There was a lot of talk about California, and a lot of back and forth, but in the end I stuck with my original model to predict the outcome of that race. See the table above for the results, but the bottom line is that I predicted that Clinton would get 57 percent of the votes and Sanders 43 percent. It turns out that Clinton got 57 percent and Sanders got 43 percent.
Excuse me for a moment while I bask in the bright light of being-right-ness.
Thank you. Now, on to the details.
First, a quick, note on the numbers and methods. All my percents (for prediction and as reported for the outcome) are the proportions of each candidate’s take of the two candidates, so “other” or “The Lizard People” or anything other than Clinton or Sanders are taken out of consideration. In some cases this will cause the numbers to look different than those reported by the press. The awarded delegates I provide here are from the Washington Post, and often do not add up to my predicted proportionate amount. This is because the process of awarding delegates is complicated and bizarre. Eventually the numbers of proportionate delegates will settle to be very close to those you would get form using the percentage of votes for each candidates.
The outcome of yesterday’s primaries was pretty much as expected, but not exactly. Polls and my model both seemed to predict that Clinton would win New Jersey by a large margin, California by a good amount, likely New Mexico, and that Sanders would take Montana and the Dakotas.
Clinton ended up doing better in New Jersey than expected, but in the case of landslides, the final numbers are often a bit off probably because of some fundamental behavior of variance. California was as expected, as was Montana. Sanders did much better in New Mexico (a closed primary, by the way) than expected, but still did not win.
The Dakotas are the enigma. The expectation was that Sanders would do very well in both states, better in South than North. It turns out that South Dakota totally reversed, with Clinton winning by four percent. In North Dakota, Sanders wiped Clinton out, not only winning by a large amount as expected, but trouncing clinton with what must be one of the highest margins all season.
With respect to my model (detailed here), I think we are looking at sample size and a few other things. I was within a fraction of a percent in the largest state, and the smallest states were the oddest. But, I also suspect different campaign efforts by the different candidates played a role. Also, when we talk about openness of the primary (or caucus) it is important to note that not all contests have corresponding Republican contests going on at the same time. That may be a big factor in the Dakotas.
In the end, there are two big winners today. Hillary Clinton had a resounding victory in the largest state, and did very well across the board otherwise. This comes hours after the press deciding to declare her the Winner-Apparent based on math, and it verifies that math. Sanders has continuously said he would fight to the convention, attempting to overthrow the process using super delegates. He seems to have not noticed that the entire Democratic Party is mad at him, even former Sanders supporters, and the super delegates’ job is actually to make an effort to maintain the spirit of the process when something goes wrong. Sanders is the thing that is going wrong at the moment — with his effort to reverse the democratic process — so there is zero chance that the Supers are going to come to his aid.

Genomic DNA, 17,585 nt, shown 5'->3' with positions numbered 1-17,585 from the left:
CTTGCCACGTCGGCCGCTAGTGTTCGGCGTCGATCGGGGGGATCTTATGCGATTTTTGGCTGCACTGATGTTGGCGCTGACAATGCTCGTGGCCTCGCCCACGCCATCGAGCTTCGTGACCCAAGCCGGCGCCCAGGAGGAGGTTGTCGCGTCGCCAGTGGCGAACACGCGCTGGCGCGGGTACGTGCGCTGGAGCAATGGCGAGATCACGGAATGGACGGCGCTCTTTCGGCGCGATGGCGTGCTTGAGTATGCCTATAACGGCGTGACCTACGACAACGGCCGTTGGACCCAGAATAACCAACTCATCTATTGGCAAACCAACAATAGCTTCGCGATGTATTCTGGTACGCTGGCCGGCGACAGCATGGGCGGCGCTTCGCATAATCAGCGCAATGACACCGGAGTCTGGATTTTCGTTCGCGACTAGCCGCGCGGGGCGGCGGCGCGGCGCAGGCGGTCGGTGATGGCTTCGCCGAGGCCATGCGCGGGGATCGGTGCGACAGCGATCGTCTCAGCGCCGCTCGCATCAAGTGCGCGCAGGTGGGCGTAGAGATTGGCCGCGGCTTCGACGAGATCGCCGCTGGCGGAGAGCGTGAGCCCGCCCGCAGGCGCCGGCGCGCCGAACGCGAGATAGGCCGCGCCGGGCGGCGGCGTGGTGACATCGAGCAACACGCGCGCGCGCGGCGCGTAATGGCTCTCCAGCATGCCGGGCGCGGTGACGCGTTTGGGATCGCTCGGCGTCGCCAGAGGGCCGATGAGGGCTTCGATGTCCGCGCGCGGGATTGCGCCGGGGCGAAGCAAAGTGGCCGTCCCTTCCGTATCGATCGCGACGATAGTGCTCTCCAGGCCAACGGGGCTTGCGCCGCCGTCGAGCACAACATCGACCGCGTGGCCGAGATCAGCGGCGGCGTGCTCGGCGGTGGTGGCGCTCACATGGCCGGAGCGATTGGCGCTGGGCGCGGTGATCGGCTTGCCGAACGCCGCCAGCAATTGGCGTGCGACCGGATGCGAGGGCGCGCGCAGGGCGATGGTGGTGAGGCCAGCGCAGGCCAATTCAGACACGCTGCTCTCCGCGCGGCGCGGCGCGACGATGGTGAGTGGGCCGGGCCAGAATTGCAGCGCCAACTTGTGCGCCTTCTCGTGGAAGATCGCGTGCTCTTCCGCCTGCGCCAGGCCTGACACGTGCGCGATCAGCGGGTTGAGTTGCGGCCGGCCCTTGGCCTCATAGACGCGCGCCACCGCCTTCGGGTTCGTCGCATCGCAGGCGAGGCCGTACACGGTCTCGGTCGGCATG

The second winner is, of course, Science by Spreadsheet. I’ve been running spreadsheets on elections since spreadsheets were invented, and this is the best cycle I’ve had. I’m pretty sure my model out performed all the other models. Perhaps I will summarize all that in another post at some point.
Can’t wait to get started on the electoral map.
I should mention that DC still has a primary to go, and it will go overwhelmingly for Clinton.
First, Sanders lost Nevada because Hillary Clinton won the caucus.
Then, the Sanders campaign put their ground game into effect, in an effort to overtake Clinton during the nearly-unique-to-Nevada process that allows for changes in pledged delegates at later caucuses. But he didn’t get enough delegates to achieve that. The Sanders campaign does get credit for getting more delegates than they had before, of course.
Then, at the State Convention, Sanders had enough delegates in place to gain a couple of more delegates and possibly tie with Clinton in the end. But the organizers for the Sanders campaign failed to ensure that all the delegates to that convention were totally on board with what they needed to do in order to be credentialed at the event. Of the thousands of delegates at the convention, a handful of Clinton delegates failed to be credentialed (an expected number) but something over 60, initially, of the Sanders delegates were not legit, so they could not participate. A few of those managed to get credentialed by clarifying their information, but most did not. I’m not 100% certain of this, but I think that had they all been credentialed there would have been enough Sanders delegates to win one more delegate.